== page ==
16 Don't Expect Any Hospital Amenities

via: IG

After a mother and baby come home from the hospital, a lot of first-time parents are literally dumbfounded to find out that all of those hospital amenities weren’t really amenities.

As a matter of fact, many moms can’t believe that the Tylenol they requested from the nurses actually set them back $70 (before your insurance policy kicks in, that is). Hospitals aren’t facilities that are in the business to wine and dine you. Sure, you can kick your feet up and relax, but prepare to pay for it, too. And yes, those rates are sky-rocket high. Make sure you’ve read up on your insurance policy before making your hospital arrangements.

15 There’s A Delivery Mirror You Might Not Know About

via: pinterest.com

Believe it or not, many hospital rooms come equipped with a delivery mirror so you can check out all of the action that is going on “down there” in real time. But if you don’t ask for one, you might not get it. Before your water breaks or your contractions come in full force, do a once over of your room or ask for a tour of the labor and delivery wing by one of your nurses. You’d be surprised to find out that there are some well-hidden amenities that no one tells you about. That’s not to say that every mom wants to see the action down there, but it’s nice to have options.

14 Your Nurses Would Like A Little Appreciation, Too


If there’s one thing that a lot of moms don’t realize during their hospital stay is that their nurse would like a little appreciation, too. After all, they will be there by your side from the beginning until the end. Even though doctors are the ones who get all of the credit, nurses sometimes work just as hard or even harder than your OB.

A mom named Kate told Motherly, “One thing I didn’t expect was how important the nurses were vs. my doctor during the labor and birth process. I loved my OB and she was super important during my whole pregnancy, but it was really the nurses who took care of me that got me through it.”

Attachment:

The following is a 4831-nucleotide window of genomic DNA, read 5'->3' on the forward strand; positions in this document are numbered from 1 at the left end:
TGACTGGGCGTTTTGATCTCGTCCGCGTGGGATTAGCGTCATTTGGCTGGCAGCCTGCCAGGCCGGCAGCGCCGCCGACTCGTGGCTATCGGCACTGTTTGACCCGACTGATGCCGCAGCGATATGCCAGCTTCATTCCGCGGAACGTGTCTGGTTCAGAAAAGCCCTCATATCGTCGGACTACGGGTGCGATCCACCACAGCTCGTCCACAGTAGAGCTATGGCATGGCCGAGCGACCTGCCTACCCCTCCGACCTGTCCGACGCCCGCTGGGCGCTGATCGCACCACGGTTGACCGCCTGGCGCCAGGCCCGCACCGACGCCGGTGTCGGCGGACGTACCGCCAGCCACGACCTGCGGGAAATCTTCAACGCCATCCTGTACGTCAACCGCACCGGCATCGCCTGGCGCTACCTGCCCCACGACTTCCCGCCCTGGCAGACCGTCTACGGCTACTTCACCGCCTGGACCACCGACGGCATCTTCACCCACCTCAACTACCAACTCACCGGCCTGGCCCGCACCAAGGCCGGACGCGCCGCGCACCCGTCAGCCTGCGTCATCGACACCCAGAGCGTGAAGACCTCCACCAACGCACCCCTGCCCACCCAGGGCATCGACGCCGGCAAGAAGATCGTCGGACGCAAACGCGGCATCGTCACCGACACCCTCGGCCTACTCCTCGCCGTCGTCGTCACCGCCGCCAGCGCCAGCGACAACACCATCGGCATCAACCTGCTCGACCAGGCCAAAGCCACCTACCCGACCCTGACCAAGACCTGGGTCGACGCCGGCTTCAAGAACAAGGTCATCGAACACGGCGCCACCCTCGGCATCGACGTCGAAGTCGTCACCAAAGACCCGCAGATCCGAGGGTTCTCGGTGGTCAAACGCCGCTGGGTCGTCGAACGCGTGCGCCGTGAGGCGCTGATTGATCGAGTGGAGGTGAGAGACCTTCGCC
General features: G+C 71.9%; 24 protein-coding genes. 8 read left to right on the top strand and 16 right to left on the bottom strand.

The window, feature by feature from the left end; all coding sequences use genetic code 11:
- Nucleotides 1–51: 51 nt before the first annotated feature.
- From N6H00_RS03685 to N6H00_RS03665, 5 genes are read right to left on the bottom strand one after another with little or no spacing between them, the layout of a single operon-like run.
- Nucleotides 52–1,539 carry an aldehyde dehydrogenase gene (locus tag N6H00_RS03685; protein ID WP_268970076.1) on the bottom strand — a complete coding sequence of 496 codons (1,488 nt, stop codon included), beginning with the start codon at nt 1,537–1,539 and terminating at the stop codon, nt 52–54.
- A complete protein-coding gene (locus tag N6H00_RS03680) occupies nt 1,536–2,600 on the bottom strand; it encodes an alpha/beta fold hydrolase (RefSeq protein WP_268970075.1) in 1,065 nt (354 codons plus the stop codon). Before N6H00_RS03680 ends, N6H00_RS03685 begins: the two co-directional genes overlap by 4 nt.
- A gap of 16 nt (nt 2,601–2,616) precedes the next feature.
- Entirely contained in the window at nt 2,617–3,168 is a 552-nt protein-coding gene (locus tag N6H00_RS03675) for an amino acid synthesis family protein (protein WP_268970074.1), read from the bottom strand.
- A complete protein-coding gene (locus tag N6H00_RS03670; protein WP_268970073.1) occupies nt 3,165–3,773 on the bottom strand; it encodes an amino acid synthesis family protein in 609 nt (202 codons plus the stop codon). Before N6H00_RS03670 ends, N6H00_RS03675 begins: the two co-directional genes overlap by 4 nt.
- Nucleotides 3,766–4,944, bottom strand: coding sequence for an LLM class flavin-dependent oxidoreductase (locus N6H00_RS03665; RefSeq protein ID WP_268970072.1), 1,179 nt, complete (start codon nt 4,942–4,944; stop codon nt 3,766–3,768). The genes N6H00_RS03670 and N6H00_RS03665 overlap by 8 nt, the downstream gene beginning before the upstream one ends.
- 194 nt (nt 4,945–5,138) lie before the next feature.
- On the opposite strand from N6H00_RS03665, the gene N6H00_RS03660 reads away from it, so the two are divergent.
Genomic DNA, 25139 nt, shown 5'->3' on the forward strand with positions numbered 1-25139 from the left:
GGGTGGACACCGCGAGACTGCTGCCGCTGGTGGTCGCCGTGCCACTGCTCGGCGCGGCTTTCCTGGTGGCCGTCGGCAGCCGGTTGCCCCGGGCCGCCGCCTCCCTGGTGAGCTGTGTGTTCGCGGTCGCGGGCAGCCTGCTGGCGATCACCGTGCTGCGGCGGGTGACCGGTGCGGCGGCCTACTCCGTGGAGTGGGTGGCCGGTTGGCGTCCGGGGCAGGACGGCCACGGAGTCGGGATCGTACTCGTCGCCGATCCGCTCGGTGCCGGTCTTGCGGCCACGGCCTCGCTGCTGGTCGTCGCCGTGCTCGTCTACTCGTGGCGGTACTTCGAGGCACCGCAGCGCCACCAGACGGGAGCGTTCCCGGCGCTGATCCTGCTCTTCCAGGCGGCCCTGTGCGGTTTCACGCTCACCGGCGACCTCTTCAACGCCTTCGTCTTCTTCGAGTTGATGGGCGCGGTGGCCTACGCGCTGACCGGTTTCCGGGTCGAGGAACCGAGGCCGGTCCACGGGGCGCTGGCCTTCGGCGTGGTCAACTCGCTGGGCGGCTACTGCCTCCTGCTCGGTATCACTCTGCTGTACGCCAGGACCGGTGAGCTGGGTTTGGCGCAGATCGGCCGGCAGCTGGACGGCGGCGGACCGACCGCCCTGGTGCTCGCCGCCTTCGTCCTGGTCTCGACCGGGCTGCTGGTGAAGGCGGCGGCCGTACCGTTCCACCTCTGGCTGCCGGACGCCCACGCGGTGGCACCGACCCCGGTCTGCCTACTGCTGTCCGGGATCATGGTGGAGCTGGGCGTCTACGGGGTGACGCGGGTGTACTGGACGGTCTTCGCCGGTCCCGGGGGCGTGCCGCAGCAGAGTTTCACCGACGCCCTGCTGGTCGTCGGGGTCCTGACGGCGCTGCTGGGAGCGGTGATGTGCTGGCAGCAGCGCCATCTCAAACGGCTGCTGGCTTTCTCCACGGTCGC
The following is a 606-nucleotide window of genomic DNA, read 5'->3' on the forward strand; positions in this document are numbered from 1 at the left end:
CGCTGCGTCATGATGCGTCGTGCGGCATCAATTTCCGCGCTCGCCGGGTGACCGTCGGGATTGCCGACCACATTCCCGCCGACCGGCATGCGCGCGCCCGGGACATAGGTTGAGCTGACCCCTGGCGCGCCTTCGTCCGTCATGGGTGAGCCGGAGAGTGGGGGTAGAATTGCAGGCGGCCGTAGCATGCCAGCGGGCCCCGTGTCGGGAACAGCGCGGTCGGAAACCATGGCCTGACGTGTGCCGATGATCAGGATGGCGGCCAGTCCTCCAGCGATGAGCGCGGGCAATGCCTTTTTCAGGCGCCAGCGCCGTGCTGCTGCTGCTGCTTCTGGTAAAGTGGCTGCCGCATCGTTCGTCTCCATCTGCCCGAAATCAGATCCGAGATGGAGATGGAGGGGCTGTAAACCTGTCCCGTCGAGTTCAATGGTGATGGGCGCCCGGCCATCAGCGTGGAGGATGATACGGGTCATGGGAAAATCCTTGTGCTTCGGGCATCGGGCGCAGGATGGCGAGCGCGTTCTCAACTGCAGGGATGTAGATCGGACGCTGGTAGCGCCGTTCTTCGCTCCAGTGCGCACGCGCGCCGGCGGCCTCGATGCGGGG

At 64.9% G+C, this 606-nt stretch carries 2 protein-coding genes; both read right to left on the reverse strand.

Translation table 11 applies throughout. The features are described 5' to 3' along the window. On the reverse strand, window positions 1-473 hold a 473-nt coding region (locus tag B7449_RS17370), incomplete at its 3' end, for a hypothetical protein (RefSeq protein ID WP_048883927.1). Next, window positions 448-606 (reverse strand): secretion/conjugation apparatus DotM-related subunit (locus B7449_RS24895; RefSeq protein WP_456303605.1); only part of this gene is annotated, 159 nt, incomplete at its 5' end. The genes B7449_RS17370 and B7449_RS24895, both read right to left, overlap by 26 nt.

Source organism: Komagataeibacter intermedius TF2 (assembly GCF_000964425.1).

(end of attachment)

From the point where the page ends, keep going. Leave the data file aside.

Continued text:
13 Hospitals Are No Place For Newborn Photo Sessions

via: pinterest

While a lot of people like to and even prepare their child’s photo sessions before the birth of their baby, truth be told, hospitals are no place for a newborn photo session. It’s where babies are being born. It’s not a fashion studio, for crying out loud. No one is going to say this to you, but you would be better off taking those newborn portraits at a real, professional studio or in the comfort of your own home. However, it’s been noted that for legal reasons, you won’t be able to videotape the birth. But once the baby is born, video, picture, and Facetime should be okay.

12 Not All Dads Practice Proper Hygiene Near Newborn Babies

via: pinterest.com

A lot of people have seen this, but unless you are a nurse that acts like a hygiene cop (and there are plenty of nurses that do), nothing is ever said. Someone needs to tell the dads or the mom’s partners to wash their hands and dress appropriately before coming to the hospital, too. Sure, everyone understands that dads work hard and that they don’t have the time to change their clothes from their workplace to the hospital but in all honesty, they should. You don’t want to smell like a warehouse during the first time you hold your baby in your arms. And please, practice proper hygiene too, dads.

11 Visiting Time Is Great, But Don’t Overstay

via: IG

Yes, we know that everyone wants to see the newest addition to the family while you are still at the hospital. And while visiting a newborn baby is great, don’t overstay. Hospitals are one of the busiest places you’ll ever come across.